Once on the “right” road, the one that supposedly has the trail leading to Hang En, we slow our bikes down.
“We should look for garbage,” Flo says.
Makes sense. The bus drivers would probably be throwing cigarette butts out the window while they wait to pick up tour groups from the trailhead.
BINGO. Flo, ya genius. About seven kilometres along appears a random trash can on the side of the road and on the other, a couple ‘No Fire’ signs posted on a tree. A rock face that disappears into the jungle looks worn. This is so it.
We drive our bikes a short distance down the road and take a sharp turn into the brush, rolling through foliage and parking them behind a tree. From the road, they are barely visible.
We walk back to the supposed trail, following it straight up the mountainside. Oh yeah, this is definitely it.
It drops quickly on the other side, heading down steadily for the next hour. Down a muddy path, through openings in banana plants and then under dark forest umbrella, over and under fallen giants and along an almost-dry river bed of slippery rocks. It is very narrow, and our hiking sticks intercept the multitude of spiderwebs only half the time, our faces the other half.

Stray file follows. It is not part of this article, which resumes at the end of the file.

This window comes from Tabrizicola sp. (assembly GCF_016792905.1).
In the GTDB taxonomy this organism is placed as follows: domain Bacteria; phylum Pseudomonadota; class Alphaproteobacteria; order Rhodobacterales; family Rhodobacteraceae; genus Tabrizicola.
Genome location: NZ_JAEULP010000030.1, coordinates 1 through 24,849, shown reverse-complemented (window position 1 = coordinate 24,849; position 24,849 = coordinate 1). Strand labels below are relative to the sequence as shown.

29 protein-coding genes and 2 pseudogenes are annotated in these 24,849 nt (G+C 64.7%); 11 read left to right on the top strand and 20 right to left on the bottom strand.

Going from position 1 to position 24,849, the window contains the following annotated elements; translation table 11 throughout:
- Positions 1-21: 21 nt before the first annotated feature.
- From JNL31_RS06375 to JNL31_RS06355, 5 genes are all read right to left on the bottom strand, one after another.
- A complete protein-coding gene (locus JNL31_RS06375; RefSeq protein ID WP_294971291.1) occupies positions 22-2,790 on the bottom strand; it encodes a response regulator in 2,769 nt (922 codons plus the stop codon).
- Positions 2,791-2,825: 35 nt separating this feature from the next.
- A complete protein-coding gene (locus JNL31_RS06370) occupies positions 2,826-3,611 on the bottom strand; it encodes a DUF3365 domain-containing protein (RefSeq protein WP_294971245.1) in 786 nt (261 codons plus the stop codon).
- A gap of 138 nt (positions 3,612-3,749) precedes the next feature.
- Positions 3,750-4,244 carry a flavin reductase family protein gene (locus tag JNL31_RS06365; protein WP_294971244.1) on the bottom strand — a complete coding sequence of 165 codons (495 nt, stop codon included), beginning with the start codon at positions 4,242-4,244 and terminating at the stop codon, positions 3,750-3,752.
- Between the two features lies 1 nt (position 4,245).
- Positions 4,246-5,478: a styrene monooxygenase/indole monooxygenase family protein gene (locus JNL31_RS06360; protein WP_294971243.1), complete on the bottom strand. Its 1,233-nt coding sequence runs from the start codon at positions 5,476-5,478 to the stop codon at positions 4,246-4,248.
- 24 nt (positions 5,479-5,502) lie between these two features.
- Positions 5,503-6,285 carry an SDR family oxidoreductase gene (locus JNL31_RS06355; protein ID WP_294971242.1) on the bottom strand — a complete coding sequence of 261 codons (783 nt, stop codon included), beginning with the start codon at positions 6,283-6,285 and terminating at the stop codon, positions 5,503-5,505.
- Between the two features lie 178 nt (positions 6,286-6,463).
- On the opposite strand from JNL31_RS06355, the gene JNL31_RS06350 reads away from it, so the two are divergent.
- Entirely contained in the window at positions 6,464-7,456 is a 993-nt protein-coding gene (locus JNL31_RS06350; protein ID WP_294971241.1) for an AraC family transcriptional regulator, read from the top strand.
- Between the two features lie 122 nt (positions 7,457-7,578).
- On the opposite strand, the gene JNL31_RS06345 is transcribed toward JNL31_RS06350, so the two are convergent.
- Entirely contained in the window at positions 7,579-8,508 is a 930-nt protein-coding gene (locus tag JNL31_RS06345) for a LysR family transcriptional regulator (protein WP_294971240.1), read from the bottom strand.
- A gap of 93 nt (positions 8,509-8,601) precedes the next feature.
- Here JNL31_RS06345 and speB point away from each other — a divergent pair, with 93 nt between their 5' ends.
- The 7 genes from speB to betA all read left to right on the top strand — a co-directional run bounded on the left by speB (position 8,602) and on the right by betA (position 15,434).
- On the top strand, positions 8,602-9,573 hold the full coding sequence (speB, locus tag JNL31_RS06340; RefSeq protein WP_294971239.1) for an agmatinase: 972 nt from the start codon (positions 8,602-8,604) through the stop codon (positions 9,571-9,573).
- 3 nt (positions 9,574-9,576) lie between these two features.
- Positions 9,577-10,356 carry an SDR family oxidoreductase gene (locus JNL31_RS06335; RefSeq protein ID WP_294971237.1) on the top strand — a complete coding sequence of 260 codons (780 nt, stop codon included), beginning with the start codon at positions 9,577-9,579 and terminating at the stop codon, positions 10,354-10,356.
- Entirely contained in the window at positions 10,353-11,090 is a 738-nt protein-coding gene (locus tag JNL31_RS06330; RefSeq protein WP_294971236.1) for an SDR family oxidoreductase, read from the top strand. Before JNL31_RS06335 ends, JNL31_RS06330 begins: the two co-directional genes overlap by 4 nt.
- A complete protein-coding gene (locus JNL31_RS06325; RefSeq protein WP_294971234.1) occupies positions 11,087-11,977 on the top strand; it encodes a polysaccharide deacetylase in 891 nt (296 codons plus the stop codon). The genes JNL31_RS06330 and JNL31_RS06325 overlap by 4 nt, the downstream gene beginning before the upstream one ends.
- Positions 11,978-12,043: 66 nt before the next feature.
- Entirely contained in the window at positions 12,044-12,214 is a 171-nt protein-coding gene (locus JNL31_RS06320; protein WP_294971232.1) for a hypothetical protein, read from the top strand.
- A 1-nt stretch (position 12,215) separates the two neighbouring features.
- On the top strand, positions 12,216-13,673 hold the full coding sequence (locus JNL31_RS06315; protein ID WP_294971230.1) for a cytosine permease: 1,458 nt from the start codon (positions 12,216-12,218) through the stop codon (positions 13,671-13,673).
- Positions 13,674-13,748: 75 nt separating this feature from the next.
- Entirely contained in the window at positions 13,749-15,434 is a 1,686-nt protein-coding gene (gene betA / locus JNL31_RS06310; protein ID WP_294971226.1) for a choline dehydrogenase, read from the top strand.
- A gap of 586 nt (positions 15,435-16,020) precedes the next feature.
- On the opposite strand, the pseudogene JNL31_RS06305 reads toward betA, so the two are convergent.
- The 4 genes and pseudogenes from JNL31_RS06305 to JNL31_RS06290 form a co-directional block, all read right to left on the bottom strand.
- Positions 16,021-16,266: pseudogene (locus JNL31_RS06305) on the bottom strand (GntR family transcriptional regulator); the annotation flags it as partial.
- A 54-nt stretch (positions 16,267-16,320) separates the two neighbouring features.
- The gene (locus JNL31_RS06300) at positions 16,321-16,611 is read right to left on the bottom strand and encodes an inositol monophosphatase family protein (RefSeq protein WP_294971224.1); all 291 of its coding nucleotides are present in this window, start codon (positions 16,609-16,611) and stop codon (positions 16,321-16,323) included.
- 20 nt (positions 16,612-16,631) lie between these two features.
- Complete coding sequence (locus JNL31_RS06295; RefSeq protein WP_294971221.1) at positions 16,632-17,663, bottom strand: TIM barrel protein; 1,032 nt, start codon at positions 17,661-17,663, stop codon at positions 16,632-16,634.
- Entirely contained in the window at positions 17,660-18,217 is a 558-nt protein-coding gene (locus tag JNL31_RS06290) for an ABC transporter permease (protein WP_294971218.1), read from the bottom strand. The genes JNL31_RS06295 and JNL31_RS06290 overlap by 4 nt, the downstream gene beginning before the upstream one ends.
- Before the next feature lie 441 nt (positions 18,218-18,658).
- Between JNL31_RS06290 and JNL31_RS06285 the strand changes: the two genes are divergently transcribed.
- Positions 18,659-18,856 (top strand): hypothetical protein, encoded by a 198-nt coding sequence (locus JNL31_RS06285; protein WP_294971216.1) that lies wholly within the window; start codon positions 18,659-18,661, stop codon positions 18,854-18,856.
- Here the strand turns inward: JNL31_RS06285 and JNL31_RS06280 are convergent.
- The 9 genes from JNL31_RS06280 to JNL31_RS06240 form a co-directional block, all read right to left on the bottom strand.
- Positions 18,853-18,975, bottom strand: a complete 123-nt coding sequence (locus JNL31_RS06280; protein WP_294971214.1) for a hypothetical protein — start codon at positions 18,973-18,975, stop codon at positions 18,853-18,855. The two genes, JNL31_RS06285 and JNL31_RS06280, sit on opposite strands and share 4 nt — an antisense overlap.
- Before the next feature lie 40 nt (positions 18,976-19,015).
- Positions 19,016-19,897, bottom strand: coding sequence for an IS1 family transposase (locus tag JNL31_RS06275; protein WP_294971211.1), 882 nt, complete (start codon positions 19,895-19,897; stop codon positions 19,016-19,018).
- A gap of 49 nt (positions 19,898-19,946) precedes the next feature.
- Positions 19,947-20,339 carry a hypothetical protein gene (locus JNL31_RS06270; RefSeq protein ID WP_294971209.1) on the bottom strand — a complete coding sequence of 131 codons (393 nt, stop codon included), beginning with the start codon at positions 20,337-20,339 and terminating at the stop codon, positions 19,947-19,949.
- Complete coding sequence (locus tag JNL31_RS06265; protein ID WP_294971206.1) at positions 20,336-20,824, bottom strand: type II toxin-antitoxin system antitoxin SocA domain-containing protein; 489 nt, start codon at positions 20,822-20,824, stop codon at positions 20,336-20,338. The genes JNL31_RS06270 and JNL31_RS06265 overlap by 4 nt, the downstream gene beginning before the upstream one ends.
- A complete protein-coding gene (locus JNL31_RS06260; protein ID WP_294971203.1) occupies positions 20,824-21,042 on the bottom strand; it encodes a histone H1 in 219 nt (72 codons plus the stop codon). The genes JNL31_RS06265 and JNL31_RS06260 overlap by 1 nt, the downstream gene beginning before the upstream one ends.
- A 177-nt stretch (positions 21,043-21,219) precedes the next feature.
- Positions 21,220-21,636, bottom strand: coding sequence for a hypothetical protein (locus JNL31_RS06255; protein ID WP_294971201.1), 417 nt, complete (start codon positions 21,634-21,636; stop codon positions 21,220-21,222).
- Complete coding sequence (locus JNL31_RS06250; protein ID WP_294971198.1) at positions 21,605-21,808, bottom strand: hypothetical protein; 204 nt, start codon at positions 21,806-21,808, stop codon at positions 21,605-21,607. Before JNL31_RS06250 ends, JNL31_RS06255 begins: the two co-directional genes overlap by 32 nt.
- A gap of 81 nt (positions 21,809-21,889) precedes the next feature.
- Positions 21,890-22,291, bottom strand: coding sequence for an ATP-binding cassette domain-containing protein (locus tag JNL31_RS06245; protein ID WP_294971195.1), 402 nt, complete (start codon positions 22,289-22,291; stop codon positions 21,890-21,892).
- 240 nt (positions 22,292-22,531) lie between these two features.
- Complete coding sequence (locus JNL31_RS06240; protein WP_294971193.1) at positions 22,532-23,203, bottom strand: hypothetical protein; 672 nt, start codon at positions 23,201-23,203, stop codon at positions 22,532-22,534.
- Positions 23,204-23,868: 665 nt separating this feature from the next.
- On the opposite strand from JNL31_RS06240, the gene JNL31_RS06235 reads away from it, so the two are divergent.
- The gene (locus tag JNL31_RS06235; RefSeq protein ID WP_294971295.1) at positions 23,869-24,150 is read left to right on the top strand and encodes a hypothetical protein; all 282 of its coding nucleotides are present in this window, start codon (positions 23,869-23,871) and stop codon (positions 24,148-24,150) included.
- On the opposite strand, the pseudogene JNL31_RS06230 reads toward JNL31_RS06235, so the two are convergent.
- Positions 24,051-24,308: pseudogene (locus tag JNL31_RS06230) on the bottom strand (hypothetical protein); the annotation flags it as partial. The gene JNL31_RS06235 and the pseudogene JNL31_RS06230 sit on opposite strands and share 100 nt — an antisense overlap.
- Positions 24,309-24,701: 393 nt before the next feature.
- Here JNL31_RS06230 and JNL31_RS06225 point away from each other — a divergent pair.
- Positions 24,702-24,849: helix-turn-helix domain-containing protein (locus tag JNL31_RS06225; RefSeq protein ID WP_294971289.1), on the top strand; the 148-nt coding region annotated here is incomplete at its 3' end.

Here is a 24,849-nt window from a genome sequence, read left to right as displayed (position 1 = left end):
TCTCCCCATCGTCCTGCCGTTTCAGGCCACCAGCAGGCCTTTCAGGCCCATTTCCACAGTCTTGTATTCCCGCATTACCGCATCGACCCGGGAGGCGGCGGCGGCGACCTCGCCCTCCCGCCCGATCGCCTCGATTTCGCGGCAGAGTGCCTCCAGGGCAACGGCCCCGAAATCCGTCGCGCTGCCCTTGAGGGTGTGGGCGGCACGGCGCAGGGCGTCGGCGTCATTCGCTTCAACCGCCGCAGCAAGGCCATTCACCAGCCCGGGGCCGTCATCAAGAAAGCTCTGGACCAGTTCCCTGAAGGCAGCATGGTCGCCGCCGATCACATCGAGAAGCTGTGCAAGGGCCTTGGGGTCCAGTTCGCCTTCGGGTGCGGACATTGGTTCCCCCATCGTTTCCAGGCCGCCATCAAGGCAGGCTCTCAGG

A fork in the trail! Which one to Hang En? I lead us left, where the foliage drops low until our heads are above the canopy, and we can see the sea of jungle that encompasses us. Mesmerizing. It’s like a floating carpet of leaves and vines dripping from the top of trees, flowing like green lava in rolling waves all around us.
There are red markings on the trees and the path is easy to follow, but the terrain itself is challenging all the way down the mountain until it flattens out and just feels like a walk in the woods. Cruisin’ through the jungle! Vines snake around boulders and twirl in front of our faces, taunting us to grab hold and swing through instead of merely walk. Tarzan and Jane, at your service.
Nah, the forest has us floored as we stroll past the rocky face of a mountain, crevices splitting it, creating little grottoes along the way. This is cave country, Batman.